New books tell stories of the children of 70s radicals

Last Friday, myself and some friends, including two Mexicans and an Argentine who’d been living in Mexico City for the past several years, went to see a band called La Musical Mexicana (you can see a video of them performing live here). My new friend, Leo, the Argentine who’d been living in DF, told me the band was made up of three “argen-mex” musicians. This was a new turn of phrase for me, but apparently the number of Mexicans who are actually the children of Argentine parents, exiled in Mexico during Argentina’s Dirty War (1976-83), is so great as to merit its own moniker, especially now that their ranks have swelled to accommodate the many young Argentines who moved to Mexico City to escape the social and economic turmoil of Argentina’s 2001 financial crisis.

La Musical Mexicana

La Musical Mexicana

The band played a kind of south-of-the-border, retro-rock-country mix – or maybe that’s “neo-mariachi” – sung in both Spanish and English, with a mix of its own songs and some classics, which had my Mexican friend Cecy howling and singing along.The underground bar was decorated with Mexican paper-cut-out skeletons, like those used to celebrate the Day of the Dead. But the band members, the boys with their aquiline noses and mullet haircuts, and the tall blonde singer with her sharp outfit and lovely high-heels, had that hard-to-define yet impossible-not-to-recognise Argentine look about them.

During the 1970s, around 650,000 Argentines – mostly leftist Peronists or members of Marxist revolutionary groups like the Montoneros – fled their country as political exiles, escaping the brutal dictatorship that ruled Argentina from 1976-1983. Around 10,000 Argentines settled in Mexico, mostly in the capital, Mexico City (or DF, for Distrito Federal). Many of those exiles stayed in Mexico for good, while others were happy to return after the restoration of democracy in Argentina. But an interesting new study (published as a book, El Retorno de los Hijos del Exilio or ‘The Return of the Children of Exile’) shows that the children of returned exiles – whether born in Mexico, France, or any other country that accepted Argentina’s political refugees – have been marked by having left their country of birth to live in an Argentina entirely unknown to them. In fact, the study showed that 17% of people interviewed said they had “no nationality.”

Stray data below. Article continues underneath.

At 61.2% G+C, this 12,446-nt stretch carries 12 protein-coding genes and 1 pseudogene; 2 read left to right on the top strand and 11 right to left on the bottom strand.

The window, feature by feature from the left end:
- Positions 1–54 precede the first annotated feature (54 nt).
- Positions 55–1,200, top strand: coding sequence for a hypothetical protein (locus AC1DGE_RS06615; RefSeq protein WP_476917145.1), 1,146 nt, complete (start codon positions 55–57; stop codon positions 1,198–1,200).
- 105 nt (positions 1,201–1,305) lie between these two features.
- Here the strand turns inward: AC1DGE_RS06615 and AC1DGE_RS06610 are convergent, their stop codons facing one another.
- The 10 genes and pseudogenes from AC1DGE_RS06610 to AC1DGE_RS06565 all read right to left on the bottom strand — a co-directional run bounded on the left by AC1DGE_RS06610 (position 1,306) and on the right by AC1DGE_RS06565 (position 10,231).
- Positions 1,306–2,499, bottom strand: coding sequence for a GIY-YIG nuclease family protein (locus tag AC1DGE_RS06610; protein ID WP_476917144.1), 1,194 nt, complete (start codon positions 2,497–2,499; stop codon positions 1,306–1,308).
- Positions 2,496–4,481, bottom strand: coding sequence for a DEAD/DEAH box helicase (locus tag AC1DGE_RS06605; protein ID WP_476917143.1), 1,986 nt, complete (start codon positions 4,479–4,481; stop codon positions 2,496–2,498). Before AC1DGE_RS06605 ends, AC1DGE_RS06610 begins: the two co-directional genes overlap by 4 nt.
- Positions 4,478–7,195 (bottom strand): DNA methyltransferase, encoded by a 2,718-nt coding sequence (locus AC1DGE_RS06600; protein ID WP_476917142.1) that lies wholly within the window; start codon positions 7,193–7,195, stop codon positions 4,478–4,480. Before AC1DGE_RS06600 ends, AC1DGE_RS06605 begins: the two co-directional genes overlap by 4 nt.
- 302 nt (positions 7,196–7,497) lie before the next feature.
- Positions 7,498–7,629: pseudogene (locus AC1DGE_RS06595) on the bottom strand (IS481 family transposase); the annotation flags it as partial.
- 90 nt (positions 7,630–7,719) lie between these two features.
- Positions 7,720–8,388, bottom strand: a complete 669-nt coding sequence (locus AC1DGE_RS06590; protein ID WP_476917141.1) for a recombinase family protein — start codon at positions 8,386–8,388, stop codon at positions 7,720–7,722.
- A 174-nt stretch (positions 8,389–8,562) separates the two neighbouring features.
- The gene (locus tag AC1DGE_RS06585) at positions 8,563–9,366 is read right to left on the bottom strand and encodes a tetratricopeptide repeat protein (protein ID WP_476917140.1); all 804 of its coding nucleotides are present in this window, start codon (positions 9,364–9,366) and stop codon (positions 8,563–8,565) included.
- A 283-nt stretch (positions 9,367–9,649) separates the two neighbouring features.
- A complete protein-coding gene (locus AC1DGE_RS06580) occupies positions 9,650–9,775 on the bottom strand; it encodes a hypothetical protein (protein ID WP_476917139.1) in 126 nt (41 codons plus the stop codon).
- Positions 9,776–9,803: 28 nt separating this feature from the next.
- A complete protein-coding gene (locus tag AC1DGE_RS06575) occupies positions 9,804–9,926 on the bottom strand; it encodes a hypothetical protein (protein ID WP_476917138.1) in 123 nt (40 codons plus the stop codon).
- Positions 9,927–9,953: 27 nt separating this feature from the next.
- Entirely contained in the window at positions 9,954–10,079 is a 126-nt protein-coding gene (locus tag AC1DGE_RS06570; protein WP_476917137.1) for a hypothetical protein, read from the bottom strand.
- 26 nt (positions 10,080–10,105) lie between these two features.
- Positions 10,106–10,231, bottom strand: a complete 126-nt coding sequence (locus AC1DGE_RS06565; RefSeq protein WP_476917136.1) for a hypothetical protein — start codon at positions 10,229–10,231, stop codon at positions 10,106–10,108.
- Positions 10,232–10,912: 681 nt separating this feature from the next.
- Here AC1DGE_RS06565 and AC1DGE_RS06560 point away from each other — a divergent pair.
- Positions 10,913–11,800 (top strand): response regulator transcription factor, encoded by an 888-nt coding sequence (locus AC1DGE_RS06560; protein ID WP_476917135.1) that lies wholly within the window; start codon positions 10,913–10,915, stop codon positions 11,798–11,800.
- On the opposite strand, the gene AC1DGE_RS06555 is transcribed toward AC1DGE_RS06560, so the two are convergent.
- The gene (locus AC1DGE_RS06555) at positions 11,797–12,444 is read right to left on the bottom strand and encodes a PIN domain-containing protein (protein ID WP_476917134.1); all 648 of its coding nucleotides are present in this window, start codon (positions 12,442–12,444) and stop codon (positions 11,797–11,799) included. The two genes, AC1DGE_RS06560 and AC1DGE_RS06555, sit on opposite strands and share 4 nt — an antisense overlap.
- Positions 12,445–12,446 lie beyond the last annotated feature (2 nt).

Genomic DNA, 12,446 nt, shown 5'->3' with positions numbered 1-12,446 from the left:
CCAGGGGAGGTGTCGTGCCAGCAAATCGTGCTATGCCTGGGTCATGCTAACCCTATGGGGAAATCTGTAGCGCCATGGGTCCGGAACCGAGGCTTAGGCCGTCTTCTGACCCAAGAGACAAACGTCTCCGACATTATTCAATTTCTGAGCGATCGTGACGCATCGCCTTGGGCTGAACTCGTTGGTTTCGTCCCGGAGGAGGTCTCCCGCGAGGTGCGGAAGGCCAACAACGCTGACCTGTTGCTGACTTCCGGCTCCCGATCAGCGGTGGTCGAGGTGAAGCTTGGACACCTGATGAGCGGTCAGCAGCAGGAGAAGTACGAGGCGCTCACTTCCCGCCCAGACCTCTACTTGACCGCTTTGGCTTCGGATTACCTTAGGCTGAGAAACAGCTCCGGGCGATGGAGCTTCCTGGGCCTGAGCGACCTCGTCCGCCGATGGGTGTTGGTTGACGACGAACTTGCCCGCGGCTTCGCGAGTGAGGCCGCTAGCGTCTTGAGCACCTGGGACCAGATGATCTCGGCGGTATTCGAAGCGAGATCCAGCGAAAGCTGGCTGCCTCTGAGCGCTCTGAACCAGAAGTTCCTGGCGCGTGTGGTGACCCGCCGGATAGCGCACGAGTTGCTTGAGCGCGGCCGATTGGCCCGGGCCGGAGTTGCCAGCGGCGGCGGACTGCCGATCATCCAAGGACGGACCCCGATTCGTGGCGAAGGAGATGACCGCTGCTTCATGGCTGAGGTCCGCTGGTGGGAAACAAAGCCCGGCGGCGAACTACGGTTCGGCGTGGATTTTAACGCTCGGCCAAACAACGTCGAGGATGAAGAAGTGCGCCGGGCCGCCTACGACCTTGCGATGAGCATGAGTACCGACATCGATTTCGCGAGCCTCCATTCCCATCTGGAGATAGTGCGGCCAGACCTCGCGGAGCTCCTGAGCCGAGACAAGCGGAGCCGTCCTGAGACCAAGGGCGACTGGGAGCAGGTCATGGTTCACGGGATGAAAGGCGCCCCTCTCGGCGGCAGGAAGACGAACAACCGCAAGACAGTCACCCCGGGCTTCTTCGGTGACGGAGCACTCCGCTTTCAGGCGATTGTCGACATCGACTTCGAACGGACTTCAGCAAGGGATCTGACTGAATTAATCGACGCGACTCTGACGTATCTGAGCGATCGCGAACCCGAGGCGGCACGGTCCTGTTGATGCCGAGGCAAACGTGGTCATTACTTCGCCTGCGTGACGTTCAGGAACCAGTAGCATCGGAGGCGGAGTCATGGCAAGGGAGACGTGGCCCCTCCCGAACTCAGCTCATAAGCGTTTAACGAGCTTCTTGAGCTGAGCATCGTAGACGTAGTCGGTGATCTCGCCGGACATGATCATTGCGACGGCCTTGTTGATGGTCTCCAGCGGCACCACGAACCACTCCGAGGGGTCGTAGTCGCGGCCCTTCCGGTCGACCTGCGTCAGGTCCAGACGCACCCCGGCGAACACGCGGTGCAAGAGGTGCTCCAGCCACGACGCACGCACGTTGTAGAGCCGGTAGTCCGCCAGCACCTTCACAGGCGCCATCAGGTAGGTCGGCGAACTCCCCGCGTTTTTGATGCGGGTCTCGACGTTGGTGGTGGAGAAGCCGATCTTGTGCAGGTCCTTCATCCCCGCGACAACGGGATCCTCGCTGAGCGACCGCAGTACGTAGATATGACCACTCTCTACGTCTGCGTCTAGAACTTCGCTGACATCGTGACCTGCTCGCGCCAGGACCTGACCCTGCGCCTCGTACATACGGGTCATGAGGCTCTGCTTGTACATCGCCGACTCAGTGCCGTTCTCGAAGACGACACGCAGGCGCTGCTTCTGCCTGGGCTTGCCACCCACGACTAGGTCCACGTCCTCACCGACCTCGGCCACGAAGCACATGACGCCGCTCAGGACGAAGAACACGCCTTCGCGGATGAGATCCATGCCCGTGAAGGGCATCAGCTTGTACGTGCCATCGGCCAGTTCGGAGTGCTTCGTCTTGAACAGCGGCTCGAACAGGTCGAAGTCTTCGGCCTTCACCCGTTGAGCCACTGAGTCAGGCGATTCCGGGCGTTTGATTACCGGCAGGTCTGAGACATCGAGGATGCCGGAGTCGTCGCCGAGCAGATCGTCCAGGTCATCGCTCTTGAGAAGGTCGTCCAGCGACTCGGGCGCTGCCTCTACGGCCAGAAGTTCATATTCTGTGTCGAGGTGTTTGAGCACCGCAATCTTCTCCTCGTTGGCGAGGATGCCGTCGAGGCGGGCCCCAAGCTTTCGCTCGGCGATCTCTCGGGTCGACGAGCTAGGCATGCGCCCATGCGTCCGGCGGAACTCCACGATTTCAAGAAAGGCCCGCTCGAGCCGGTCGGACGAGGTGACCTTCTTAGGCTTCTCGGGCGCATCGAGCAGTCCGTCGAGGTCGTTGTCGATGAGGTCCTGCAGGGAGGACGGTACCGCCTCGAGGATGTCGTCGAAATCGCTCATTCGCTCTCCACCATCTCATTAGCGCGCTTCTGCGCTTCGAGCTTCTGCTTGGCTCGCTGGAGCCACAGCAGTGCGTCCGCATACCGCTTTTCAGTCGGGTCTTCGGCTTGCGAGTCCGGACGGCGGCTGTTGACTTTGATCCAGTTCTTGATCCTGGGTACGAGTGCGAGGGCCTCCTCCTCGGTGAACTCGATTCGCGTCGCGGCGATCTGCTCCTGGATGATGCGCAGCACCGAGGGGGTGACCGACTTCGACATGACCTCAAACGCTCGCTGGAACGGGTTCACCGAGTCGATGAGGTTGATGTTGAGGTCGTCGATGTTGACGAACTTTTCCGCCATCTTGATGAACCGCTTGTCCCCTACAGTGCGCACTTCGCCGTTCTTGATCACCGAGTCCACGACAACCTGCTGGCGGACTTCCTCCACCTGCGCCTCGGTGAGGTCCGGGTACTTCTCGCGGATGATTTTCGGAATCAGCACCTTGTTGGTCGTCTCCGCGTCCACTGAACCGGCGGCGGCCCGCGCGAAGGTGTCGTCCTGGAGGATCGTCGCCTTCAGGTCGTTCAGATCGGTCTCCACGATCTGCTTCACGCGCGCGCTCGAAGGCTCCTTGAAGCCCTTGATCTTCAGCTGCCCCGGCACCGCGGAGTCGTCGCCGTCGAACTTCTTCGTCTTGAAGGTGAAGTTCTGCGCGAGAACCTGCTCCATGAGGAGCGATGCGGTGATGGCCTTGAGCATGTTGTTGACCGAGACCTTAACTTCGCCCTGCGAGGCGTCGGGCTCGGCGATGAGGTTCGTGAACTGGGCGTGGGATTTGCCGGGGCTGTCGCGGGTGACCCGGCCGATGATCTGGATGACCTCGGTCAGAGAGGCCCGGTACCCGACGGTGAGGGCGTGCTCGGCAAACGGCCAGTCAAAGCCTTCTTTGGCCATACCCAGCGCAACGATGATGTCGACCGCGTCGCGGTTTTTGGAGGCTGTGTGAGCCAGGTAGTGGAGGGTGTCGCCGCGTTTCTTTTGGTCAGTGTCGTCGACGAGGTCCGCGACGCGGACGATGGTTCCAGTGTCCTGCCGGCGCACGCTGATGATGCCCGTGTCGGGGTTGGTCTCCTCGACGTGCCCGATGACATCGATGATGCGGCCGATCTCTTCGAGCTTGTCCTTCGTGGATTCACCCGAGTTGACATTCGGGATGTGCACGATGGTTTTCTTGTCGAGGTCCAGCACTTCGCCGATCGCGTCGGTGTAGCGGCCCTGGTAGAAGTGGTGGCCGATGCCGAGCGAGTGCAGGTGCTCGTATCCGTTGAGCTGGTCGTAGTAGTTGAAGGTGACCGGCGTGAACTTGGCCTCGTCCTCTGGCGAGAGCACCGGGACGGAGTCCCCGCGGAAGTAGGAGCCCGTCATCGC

“Going ‘home’ was just another forced migration for many children of exile,” said Roberto Aruj, a professor at the state University of Buenos Aires and co-author of the book. “They were born or raised abroad, and after adapting to their own uprooting or that of their parents, they had to drop everything and return to Argentina on someone else’s say-so.”

Meanwhile, another recently published book, called The Rabbit House, is said to be the first account of what it was like to grow up with parents who were waging a guerrilla war against the state. Laura Alcoba, at only six years of age, knew how to keep a secret, and how to tell if she and her parents were being followed in the street. Her parents, who were Montoneros, moved the family around from one safe house to the next, but after Alcoba’s father was caught and sent to prison, she and her mother went into hiding, living in a derelict house that masqueraded as a rabbit farm. Alcoba left school and she and her mother rarely went outside.

“It might seem strange, but for a little girl in that situation being in hiding just becomes part of everyday life,” the author, who teaches Spanish literature at a Paris university, told the Guardian newspaper. “She learns very quickly that in winter it’s cold, fire burns and we could be killed at any moment. But it’s overwhelming for a little girl because of the seriousness of any little gaffe she might make that could put the group in danger. She doesn’t always manage what she is supposed to say and not say. It’s as if she’s in a costume that’s too difficult to wear.”

Later Alcoba and her mother went into exile in Paris. Her father was eventually released from prison but her parents’ relatinship did not survive. Nor did most of their fellow revolutionaries who shared the rabbit farm – nearly every last one was killed by the military.

“People have said this is a story of stolen childhood,” Alcoba told the Guardian. “But I think it would be obscene to complain of my lost childhood when so many people lost their lives. It was violent, but it was a childhood all the same.”

Abuelas identify missing grandchild No 93

Last Friday, the Abuelas de la Plaza de Mayo (or Grandmothers of the Plaza de Mayo, named for their silent marches around Argentina’s most famous square, protesting the disappearance of their grandchildren during the 1976-1983 military dictatorship) announced that another child of the disappeared had been identified.

This is the 93rd “grandchild” to have been identified through a combination of forensics and DNA identification since the Grandmothers began their campaign to “recuperate” all of the children who disappeared during the dictatorship.